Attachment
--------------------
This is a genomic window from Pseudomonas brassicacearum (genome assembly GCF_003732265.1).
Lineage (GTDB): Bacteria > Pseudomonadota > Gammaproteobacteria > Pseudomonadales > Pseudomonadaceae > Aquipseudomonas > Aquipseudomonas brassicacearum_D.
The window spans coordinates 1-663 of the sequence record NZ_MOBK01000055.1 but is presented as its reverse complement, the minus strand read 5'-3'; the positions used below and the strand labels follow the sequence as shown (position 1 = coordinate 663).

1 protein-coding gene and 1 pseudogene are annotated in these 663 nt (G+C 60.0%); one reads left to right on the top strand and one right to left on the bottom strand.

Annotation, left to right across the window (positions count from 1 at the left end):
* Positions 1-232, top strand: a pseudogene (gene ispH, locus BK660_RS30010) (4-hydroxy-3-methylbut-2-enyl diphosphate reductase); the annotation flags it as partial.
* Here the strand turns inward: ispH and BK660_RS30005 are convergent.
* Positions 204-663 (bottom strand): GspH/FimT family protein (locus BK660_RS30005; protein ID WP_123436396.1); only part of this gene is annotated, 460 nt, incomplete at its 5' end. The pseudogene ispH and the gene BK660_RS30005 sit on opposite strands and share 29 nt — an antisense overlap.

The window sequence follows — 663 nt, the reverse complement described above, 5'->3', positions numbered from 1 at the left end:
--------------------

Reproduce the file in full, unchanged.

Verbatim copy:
This is a genomic window from Pseudomonas brassicacearum (genome assembly GCF_003732265.1).
Lineage (GTDB): Bacteria > Pseudomonadota > Gammaproteobacteria > Pseudomonadales > Pseudomonadaceae > Aquipseudomonas > Aquipseudomonas brassicacearum_D.
The window spans coordinates 1-663 of the sequence record NZ_MOBK01000055.1 but is presented as its reverse complement, the minus strand read 5'-3'; the positions used below and the strand labels follow the sequence as shown (position 1 = coordinate 663).

1 protein-coding gene and 1 pseudogene are annotated in these 663 nt (G+C 60.0%); one reads left to right on the top strand and one right to left on the bottom strand.

Annotation, left to right across the window (positions count from 1 at the left end):
* Positions 1-232, top strand: a pseudogene (gene ispH, locus BK660_RS30010) (4-hydroxy-3-methylbut-2-enyl diphosphate reductase); the annotation flags it as partial.
* Here the strand turns inward: ispH and BK660_RS30005 are convergent.
* Positions 204-663 (bottom strand): GspH/FimT family protein (locus BK660_RS30005; protein ID WP_123436396.1); only part of this gene is annotated, 460 nt, incomplete at its 5' end. The pseudogene ispH and the gene BK660_RS30005 sit on opposite strands and share 29 nt — an antisense overlap.

The window sequence follows — 663 nt, the reverse complement described above, 5'->3', positions numbered from 1 at the left end: